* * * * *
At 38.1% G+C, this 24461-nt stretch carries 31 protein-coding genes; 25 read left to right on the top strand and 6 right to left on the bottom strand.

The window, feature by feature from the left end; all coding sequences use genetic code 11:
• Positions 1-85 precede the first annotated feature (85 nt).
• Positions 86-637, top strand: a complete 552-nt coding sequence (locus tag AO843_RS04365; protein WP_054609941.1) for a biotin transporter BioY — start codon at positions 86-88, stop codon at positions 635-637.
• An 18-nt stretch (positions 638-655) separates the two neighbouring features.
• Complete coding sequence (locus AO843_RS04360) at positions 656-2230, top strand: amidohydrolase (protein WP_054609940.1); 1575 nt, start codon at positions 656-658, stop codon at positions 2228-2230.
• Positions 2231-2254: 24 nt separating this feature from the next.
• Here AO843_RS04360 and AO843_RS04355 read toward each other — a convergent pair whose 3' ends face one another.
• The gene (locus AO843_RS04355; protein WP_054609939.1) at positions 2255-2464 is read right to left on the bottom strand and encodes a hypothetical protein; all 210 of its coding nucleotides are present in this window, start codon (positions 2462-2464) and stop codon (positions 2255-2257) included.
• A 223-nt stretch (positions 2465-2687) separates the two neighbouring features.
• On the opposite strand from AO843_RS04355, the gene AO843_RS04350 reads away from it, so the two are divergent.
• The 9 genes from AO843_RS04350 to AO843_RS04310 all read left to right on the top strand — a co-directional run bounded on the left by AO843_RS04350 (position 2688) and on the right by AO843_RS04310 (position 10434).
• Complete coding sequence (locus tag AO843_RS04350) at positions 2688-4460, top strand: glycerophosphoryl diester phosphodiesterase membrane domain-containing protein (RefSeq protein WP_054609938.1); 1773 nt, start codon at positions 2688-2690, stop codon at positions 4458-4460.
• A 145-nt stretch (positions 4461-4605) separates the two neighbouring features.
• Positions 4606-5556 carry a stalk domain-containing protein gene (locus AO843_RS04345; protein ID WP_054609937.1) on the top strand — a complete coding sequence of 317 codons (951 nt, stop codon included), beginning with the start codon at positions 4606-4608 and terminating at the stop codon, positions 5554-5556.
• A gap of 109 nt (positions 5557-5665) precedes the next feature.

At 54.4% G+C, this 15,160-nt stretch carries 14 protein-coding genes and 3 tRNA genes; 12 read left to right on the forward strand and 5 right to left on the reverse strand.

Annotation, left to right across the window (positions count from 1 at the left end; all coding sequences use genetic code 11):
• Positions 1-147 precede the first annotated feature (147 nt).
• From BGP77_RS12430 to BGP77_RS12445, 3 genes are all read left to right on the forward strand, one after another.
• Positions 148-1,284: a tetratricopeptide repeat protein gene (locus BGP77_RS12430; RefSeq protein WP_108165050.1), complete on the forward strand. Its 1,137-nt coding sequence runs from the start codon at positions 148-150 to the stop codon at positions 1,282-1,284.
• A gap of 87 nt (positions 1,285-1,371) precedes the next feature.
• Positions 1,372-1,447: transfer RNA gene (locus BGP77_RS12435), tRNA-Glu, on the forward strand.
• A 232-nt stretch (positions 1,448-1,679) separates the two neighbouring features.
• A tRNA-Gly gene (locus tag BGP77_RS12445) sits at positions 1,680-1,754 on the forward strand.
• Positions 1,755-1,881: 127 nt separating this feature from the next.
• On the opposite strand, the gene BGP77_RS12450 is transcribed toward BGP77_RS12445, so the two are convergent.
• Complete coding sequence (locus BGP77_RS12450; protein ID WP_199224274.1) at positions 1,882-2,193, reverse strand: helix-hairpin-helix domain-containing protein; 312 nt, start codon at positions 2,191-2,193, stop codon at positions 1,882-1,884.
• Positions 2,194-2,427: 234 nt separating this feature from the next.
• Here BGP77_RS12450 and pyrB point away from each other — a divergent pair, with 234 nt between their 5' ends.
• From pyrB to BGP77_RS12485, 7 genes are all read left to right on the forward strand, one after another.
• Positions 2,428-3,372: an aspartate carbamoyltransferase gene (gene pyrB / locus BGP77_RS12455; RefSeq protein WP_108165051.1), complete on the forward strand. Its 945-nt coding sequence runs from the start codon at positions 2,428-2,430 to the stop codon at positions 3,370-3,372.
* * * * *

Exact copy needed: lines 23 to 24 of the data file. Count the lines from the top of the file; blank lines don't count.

• Positions 1,372-1,447: transfer RNA gene (locus BGP77_RS12435), tRNA-Glu, on the forward strand.
• A 232-nt stretch (positions 1,448-1,679) separates the two neighbouring features.